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|RIDE THE PINK HORSE (director/writer: Robert Montgomery; screenwriter:Ben Hecht/Charles Lederer/from novel by Dorothy B. Hughes; cinematographer: Russell Metty; editor: Ralph Dawson; music: Frank Skinner; cast: Robert Montgomery (Gagin), Thomas Gomez (Pancho), Rita Conde (Carla), Iris Flores (Maria), Art Smith (Bill Retz), Wanda Hendrix (Pila), Fred Clark (Frank Hugo), Andrea King (Marjorie); Runtime: 101; MPAA Rating: NR; producer: Joan Harrison; Universal-International; 1947)|
complex psychological melodrama."
Reviewed by Dennis Schwartz
Robert Montgomery is the star and writer-director of the one of a kind film noir Ride The Pink Horse. It was based on a book by Dorothy B. Hughes. Ben Hecht and Charles Lederer supply the crisp screenplay. It was remade by Don Siegel in 1964 as a made-for-television movie called The Hanged Man. It should be noted that the antique Tio Vivo Carousel built in 1882 in Taos, New Mexico, was the model for the carousel in the novel Ride The Pink Horse. This same carousel was purchased by Universal-International and it was shipped to the set where it was reconstructed and used in the film.
Gagin (Robert Montgomery) is the last name of a hard-nosed weary ex-GI who never reveals his given name and remains a mystery person throughout the story. He arrives in the small Mexican town of San Pablo as the community is preparing its annual fiesta. He plans to confront and extort money from a gangster named Frank Hugo (Fred Clark) as retribution for the death of his best friend Shorty. While Gagin is hanging out in his hotel for Hugo to arrive, an FBI man Bill Retz (Art Smith) approaches and asks him to deliver the incriminating information he has on the gangster so that the government would have a case to prosecute the mobster. The secretive Gagin has other plans than prosecuting the mobster and when not able to shake the FBI agent, he takes refuge at an old carousel owned by the kind-hearted Pancho (Thomas Gomez). He meets there an alluring Indian teenager named Pila (Wanda Hendrix) who refuses to leave his side despite his efforts to discourage her. The girl witnesses when the morbid gangster catches up with Gagin and has him beaten in an attempt to kill him. She and Pancho nurse Gagin's wounds, but cannot stop him from confronting the gangster again when he regains his strength. This time Gagin gets the better of the mobster but is tricked by his henchmen, fortunately Pila alerts the FBI agent and Hugo is slain.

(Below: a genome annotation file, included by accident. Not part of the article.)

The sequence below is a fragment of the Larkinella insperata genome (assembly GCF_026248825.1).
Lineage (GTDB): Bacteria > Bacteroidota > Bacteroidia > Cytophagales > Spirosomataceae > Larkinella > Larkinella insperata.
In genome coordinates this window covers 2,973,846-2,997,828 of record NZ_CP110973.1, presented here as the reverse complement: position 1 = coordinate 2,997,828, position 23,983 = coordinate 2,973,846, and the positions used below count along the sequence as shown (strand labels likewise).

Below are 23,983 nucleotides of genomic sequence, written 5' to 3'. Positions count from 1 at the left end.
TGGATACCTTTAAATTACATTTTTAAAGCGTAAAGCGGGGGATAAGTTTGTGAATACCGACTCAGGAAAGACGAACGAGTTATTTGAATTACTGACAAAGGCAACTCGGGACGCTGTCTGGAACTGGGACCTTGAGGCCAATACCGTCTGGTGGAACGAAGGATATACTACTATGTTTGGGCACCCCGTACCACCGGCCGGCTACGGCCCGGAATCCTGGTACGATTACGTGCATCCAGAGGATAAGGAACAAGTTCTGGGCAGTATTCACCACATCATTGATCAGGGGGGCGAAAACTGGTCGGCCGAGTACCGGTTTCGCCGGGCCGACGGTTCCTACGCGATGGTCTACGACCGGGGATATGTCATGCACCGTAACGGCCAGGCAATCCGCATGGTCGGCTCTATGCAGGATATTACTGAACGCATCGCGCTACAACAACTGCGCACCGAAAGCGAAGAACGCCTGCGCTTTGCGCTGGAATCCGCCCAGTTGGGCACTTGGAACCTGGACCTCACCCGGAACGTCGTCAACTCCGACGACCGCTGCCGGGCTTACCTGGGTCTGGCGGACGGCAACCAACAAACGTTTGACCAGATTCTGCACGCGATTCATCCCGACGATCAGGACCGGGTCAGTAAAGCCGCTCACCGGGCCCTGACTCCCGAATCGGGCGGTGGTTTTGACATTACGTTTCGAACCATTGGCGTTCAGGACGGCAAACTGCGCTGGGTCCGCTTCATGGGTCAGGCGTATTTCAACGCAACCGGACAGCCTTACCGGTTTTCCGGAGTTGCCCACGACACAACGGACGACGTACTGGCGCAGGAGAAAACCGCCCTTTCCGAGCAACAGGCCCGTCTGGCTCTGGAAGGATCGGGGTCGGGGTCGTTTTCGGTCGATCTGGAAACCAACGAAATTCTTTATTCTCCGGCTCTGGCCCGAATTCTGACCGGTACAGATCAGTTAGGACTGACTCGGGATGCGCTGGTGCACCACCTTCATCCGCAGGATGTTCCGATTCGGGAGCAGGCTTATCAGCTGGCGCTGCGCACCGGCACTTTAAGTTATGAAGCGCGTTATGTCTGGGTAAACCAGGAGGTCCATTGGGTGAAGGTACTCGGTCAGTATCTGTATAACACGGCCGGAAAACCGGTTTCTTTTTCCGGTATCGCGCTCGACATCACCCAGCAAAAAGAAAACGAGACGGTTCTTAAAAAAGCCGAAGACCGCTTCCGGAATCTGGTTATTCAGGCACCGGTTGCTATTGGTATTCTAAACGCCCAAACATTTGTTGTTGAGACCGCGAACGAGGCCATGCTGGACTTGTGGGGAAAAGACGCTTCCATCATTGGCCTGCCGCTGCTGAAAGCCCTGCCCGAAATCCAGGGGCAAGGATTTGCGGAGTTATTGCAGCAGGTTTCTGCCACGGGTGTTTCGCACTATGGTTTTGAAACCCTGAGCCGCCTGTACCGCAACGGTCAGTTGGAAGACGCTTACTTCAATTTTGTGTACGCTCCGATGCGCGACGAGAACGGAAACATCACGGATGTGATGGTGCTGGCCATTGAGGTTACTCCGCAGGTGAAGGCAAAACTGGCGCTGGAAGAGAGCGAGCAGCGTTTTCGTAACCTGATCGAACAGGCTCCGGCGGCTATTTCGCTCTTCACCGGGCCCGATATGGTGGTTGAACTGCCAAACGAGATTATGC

In this stylishly presented complex psychological melodrama, Montgomery invokes a character of brooding silence: displaying a mood of conflict with himself and his environment. To him all the horses in the merry-go-round look alike. So when the girl asks which one to ride, he tells her "you might as well ride the pink one." When the curious Pila questions him about making no choices in life, he tells her: "I'm nobody's friend." The film defines itself through its embittered loner character played by Montgomery. It is fueled by Gagin's hatred for Hugo, as Hugo becomes the focal point of Gagin's alienation and hatred of society. It is only when Gagin connects the carousel with a sanctuary that he begins to become human again, as he realizes that he must make choices as whether to self-destruct or seek salvation--a typical film noir confrontation for its protagonists.
Thomas Gomez received a nomination for Best Supporting Actor.
REVIEWED ON 4/6/2004 GRADE: B +
Dennis Schwartz: "Ozus' World Movie Reviews"
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